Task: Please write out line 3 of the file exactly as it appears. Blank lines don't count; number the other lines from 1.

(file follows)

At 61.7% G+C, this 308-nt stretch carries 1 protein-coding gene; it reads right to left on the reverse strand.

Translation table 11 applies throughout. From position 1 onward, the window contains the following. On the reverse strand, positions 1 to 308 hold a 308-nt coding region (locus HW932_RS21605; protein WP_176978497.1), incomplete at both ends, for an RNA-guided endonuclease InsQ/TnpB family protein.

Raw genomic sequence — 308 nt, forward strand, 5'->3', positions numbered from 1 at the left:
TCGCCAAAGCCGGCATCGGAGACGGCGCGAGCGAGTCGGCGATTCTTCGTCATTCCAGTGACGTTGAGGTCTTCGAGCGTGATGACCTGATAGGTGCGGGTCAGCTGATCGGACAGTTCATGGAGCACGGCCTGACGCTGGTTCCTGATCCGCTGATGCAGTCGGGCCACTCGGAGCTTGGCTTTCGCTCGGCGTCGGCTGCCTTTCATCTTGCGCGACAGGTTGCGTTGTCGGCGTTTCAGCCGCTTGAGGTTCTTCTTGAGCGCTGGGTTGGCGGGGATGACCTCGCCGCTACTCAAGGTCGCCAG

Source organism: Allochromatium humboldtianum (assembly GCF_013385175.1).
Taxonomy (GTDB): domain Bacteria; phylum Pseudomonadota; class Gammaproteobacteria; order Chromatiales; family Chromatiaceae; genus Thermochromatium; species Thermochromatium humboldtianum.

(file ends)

Raw genomic sequence — 308 nt, forward strand, 5'->3', positions numbered from 1 at the left: